My daughter wore her pajamas to church this morning. Saturday night, she’d mentioned that she intended to wear them, the Carter’s footie-jammies with horizontal lavender and baby blue stripes, but I didn’t really believe her. (Actual pajamas not pictured, but boy, what an outfit that is, huh?) She’d also picked out a yellow and blue dress with gauzy ruffles around the hem.
But this morning, when she woke at 8:35 a.m. (which in her uninformed brain was only 7:35 a.m., but now it’s Daylight Savings Time, SURPRISE!), she told me she would wear her pajamas. And I said, “Okay.” We had to leave by 8:45 a.m. . . . well, really, we should have been at church at 8:45 a.m., but let’s not quibble over details. I tucked her dress, tights, shoes and sweater into my bag, just in case.
I taught Sunday School to three preschoolers and then my daughter and I headed upstairs to claim our rightful position in the second pew on the left side, right behind my boys who, judging from the greasiness of their pre-teen heads of hair, failed to use shampoo again last night during their showers. A lady behind me noted my daughter’s unusual attire and said, “You’re a more relaxed mom than I was!” and in the pause between that and her next statement, I wondered if I should take offense, but then she said, “Good for you!” I said, “Well, I figured, what does it matter, really?” As I said to my husband tonight, if you can’t wear your pajamas to church when you are three years old, when can you?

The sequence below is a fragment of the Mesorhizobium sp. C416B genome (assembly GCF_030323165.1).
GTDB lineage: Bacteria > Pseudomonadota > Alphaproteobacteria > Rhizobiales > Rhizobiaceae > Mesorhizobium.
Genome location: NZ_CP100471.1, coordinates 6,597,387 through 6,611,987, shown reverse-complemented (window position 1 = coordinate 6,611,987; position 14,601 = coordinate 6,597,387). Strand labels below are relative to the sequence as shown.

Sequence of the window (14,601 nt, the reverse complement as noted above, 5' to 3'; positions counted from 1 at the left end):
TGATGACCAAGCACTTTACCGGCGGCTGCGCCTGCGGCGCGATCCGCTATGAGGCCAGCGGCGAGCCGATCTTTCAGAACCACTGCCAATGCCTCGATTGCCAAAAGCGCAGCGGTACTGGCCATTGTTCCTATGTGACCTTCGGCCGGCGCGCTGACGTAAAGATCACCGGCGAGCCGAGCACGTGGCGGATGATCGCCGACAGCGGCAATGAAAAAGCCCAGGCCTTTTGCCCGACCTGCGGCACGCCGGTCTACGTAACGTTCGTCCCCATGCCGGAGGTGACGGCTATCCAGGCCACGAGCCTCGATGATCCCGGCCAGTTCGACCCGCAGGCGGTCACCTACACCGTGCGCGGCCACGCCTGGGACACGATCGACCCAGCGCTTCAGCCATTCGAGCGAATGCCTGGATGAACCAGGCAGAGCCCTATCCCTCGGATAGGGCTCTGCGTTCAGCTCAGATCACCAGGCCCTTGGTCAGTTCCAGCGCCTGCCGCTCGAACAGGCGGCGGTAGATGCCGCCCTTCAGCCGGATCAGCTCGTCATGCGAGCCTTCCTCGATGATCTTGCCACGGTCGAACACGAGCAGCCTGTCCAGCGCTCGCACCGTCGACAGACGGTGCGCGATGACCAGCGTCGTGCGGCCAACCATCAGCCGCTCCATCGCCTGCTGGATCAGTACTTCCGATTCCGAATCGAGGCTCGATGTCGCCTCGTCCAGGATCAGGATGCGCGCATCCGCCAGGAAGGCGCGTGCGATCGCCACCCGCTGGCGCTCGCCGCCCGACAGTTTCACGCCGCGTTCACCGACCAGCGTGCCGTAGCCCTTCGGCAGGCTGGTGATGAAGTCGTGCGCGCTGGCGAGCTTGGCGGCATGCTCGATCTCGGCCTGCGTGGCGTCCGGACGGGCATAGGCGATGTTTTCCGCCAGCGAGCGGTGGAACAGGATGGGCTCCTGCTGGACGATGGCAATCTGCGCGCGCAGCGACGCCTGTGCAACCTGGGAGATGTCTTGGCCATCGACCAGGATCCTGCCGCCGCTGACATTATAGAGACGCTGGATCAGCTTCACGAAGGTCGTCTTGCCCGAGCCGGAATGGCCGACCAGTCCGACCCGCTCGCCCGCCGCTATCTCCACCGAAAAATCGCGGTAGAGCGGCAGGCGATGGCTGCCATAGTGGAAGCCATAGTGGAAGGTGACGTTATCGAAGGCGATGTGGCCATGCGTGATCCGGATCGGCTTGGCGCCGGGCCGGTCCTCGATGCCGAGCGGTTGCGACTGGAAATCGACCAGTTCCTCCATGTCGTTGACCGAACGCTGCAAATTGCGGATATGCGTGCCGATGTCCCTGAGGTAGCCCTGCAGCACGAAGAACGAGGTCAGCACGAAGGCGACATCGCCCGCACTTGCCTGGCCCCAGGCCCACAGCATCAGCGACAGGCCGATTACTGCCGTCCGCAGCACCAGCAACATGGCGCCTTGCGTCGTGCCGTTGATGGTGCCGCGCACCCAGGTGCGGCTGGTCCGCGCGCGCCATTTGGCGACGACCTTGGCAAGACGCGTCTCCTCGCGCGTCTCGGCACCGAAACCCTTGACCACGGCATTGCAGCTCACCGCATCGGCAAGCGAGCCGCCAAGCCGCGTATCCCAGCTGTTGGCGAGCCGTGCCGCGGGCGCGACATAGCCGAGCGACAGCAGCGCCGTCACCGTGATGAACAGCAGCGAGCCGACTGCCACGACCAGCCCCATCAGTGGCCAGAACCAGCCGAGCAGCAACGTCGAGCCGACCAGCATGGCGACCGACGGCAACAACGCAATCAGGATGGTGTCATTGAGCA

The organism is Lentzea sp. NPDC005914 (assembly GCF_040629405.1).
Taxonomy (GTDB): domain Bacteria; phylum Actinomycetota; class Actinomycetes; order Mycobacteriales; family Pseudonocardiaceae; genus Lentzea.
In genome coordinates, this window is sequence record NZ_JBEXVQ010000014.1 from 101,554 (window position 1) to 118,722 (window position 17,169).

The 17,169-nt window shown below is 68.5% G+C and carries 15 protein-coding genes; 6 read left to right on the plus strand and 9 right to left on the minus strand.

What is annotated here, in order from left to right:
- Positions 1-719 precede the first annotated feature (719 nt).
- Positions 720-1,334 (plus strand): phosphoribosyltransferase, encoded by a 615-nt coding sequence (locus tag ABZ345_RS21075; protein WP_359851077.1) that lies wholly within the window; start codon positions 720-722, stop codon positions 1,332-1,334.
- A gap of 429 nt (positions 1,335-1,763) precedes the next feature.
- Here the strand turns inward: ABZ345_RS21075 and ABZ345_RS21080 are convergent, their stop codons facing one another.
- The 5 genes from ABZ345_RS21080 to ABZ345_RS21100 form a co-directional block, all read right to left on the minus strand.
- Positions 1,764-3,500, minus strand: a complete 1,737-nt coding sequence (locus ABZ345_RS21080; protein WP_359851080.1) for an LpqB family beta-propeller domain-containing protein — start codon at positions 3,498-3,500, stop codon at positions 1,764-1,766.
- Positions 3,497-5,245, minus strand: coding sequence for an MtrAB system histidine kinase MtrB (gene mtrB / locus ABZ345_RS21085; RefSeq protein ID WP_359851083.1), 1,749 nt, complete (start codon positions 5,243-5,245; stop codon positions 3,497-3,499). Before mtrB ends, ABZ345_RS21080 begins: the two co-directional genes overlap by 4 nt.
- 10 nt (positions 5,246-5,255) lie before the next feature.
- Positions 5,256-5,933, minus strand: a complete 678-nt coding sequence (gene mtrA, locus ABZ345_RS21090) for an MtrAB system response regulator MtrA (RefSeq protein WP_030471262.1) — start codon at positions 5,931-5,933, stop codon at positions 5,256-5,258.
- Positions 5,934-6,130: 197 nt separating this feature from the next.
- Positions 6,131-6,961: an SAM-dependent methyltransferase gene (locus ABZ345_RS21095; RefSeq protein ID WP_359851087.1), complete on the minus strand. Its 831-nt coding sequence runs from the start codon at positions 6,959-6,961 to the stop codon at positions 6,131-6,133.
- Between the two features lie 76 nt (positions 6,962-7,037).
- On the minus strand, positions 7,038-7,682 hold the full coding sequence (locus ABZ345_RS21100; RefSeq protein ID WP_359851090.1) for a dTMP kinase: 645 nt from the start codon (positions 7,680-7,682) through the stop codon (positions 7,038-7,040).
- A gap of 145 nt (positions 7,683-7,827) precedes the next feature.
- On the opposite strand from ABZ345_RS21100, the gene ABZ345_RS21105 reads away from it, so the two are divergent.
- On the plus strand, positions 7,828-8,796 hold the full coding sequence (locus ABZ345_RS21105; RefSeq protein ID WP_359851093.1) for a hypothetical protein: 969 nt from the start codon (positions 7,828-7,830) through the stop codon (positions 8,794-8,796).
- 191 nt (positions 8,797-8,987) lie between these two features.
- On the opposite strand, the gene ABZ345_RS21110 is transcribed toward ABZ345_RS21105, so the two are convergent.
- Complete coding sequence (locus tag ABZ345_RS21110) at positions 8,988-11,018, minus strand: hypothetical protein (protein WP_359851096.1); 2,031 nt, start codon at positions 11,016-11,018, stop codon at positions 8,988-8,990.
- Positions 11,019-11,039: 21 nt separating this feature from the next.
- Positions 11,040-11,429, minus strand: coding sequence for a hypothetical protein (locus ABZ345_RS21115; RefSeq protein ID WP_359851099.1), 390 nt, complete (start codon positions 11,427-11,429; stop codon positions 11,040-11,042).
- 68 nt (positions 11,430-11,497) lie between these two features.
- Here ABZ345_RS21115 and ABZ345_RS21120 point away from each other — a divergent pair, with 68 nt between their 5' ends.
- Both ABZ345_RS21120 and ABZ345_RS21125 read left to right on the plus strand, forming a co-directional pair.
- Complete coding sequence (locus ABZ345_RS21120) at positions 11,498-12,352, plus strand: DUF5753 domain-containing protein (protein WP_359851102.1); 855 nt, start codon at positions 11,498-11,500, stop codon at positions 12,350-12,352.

We lasted through all the stuff that happens before the sermon begins, then headed to the fellowship hall where we could see Daddy preaching on closed-circuit television while also running around in circles (her, not me). My daughter is seemingly ravenous on Sunday mornings . . . but the truth is, she knows that the kitchen holds loot, desirable loot like cookies and brownies and sometimes, cake. This morning, she feasted on Hostess “donettes,” those small chocolate covered ones. She also brought a cookie to our table, a snickerdoodlish cookie.
The cookie sat. I sat. My daughter sat. Then my daughter, wanting to shake things up and shake things out, asked if she could put pepper on the cookie.
“No,” I said.
She asked again.
She said, “But I want to put pepper on the cookie.”
“I said NO!”
She asked again.
I enunciated very carefully, “Look . . . at . . . me. I . . . said . . . NO.”
She added a little whine to her request and asked again.
“Listen to me. The answer is NO!” I used my most stern voice, the one just short of screaming my head off, because after all, I was wearing pantyhose, sitting in the fellowship hall at church.
She paused, smiled sweetly and said, “I love your dress.”
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(These tiny cut-out pictures are her handiwork. They are the actual size . . . my daughter is good with scissors. I’m thinking she’ll either be a hair stylist, a surgeon or, maybe she’ll operate first, then style her patient’s hair.)
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A Note to Clarify:
She had rejected the cookie already. She merely wanted to make a huge pepper and salt mess on the table, using the cookie as an excuse. I did not want to clean up a big mess, so I told her no. I have no objection to peppering cookies under other circumstances. (What? I personally do not pepper my cookies.)